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Running Time:
1 hour, 44 minutes

Rating: Unrated

Additional Info:
Erin Allegretti ... Emma
Rory Culkin
Jim Dougherty ... Aaron
Caitlin Ewald ... Bartender Michelle Forbes ... Mother
Alphaeus Green Jr. ... Tour Guide
Wynn Reichert ... Miller House Tour Guide
Rosalyn R. Ross ... Christine
Lindsey Shope ... Sarah
Shani Salyers Stiles ... Vanessa
Reen Vogel ... Hotel Cleaner
William Willet ... Maria's supervisor See full cast

Much is made of architecture in Columbus, not simply in its look at the designs of some of the masters of the profession but on its healing power. Jin (John Cho), comes to Columbus because his father is in the local hospital in a coma. There he meets the much younger Casey (Haley Lu Richardson), and through the young woman’s talks on Columbus, Jin becomes aware of the “healing power of architecture.” 

In a long series of conversations, first between Casey and Gabriel,  He trusts her with innermost thoughts, the most disturbing being that he is not only estranged from his dad but does not care whether he recovers or dies.  He explains that in Korea, children of terminally sick parents are expected to be by their bedside and to show over-the-top emotions over the elders’ deaths.  While Casey is taken back by this admission, she is inspired by the older man, who at various moments in the story could turn their friendship into a romance.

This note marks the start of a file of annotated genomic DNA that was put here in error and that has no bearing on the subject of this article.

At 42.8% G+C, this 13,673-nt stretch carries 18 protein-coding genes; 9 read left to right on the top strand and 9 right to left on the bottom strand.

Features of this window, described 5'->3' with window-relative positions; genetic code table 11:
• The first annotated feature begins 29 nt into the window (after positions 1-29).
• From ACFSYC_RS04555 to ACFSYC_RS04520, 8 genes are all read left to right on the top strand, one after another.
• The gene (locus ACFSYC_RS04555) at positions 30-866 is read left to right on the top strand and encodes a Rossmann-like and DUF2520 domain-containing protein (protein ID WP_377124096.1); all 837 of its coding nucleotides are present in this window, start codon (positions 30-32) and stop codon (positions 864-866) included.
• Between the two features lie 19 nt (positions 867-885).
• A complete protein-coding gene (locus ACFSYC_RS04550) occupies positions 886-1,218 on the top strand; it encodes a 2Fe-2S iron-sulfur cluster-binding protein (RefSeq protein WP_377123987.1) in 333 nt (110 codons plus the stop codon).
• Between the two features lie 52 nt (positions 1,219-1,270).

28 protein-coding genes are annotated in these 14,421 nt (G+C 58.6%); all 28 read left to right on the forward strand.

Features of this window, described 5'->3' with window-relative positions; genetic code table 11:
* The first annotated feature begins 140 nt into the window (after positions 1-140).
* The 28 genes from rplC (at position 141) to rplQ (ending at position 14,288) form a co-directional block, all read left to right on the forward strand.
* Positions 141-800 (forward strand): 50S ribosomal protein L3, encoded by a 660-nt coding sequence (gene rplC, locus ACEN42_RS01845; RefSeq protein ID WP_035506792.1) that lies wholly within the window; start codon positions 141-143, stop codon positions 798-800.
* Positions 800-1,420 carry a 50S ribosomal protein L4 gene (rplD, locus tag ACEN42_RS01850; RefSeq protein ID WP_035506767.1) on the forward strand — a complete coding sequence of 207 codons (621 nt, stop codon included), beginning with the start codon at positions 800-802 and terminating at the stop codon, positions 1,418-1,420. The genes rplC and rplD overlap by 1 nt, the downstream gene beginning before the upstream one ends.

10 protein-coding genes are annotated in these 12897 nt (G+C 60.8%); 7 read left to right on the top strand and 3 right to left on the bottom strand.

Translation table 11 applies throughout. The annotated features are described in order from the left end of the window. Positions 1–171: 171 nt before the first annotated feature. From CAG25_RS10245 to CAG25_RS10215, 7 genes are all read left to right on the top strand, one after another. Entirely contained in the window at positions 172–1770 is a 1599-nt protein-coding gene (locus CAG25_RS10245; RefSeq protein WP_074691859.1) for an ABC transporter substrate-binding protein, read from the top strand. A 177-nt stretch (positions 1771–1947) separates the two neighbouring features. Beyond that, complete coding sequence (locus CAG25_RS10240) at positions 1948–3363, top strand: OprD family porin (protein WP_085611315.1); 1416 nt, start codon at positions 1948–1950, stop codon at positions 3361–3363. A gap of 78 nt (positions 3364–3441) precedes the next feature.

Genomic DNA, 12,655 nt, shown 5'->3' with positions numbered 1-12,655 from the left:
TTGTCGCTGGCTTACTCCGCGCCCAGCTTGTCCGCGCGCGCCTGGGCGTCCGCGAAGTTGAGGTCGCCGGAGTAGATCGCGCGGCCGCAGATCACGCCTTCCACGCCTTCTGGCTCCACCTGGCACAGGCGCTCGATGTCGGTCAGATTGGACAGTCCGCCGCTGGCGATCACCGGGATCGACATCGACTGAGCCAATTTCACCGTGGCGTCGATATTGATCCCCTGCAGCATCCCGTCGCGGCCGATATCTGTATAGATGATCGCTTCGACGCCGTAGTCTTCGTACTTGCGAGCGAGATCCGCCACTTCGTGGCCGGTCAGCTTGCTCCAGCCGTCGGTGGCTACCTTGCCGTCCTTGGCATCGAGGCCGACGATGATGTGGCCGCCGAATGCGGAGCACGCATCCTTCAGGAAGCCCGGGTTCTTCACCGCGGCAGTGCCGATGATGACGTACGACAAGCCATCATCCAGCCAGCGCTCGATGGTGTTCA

If you savor intellectual conversations, you will find appeal in this theatrical piece. Haley Lu Richardson is adorable, looking about nineteen with a fresh, clean image and in one all-too-brief instance executing a passionate solo dance together with screams.  And John Cho respects their differences in education and age, limiting his role to digging deeply into Casey’s life story while inspiring her to give up her too-close attachment to her former drug-addicted mother (Michelle Forbes). 

In her central role, Richardson’s character is undergoing a coming-of-age but its sexual nature is not on exhibit as she turns her attention to her platonic relationship with Jin while reserving a potential intimacy with young Gabriel.  Architecture is front and center, a product placement for Columbus that might just inspire heading away from the coastal attraction into the interior.

In one sharing of views, Gabriel lectures Casey on attention spans, a topic widely covered especially these days when video games take precedence over normal, much less deep, conversation. Director Kogonada appears to be letting us in the audience know that his movie has none of the accoutrements of action-adventure tales, making Columbus a fine movie for a disappearing species: the mature audience.

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